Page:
I agree, in that it was more fun (don't know if it was more cool).
At university, I never saw the machine we programmed. Back then it was coding sheets handed through a hatch and because the university leased much of its computing out to local companies, a 24 hour debug cycle. The fun in this was in getting your code correct the first time.
When I got a computer of my own (kit ZX80) I pretty much used machine code exclusively. The fun there was in coding directly to the 'machine' if you will, and in learning and using the cpu's primitives, and to some degree, what was going on at the logic level inside the chip.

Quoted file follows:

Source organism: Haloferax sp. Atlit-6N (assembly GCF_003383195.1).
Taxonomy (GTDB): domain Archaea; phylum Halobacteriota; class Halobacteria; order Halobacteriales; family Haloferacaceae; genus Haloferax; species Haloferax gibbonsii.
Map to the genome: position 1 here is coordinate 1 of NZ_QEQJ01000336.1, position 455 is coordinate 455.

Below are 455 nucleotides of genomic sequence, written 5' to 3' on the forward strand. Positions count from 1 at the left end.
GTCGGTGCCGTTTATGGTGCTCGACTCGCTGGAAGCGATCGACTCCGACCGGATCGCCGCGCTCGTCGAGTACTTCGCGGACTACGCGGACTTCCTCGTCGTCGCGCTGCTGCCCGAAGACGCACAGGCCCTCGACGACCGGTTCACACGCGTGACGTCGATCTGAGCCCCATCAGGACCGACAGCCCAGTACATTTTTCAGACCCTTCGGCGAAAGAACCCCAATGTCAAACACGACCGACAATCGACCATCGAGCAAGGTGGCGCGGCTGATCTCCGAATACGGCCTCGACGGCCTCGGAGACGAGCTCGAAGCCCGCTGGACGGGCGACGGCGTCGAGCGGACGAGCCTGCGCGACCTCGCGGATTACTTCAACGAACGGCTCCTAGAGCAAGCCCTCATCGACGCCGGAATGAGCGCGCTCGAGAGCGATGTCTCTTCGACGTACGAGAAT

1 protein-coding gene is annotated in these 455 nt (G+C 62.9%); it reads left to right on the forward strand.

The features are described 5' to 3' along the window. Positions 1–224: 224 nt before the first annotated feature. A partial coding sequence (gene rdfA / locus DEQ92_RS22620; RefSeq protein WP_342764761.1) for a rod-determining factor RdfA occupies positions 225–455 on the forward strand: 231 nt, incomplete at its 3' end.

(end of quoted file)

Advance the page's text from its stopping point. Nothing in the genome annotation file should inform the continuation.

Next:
The only fun I get out of contemporary computing these days is in teaching it as an academic. The fun is when you see students 'get' some subtle concept and their eyes light up.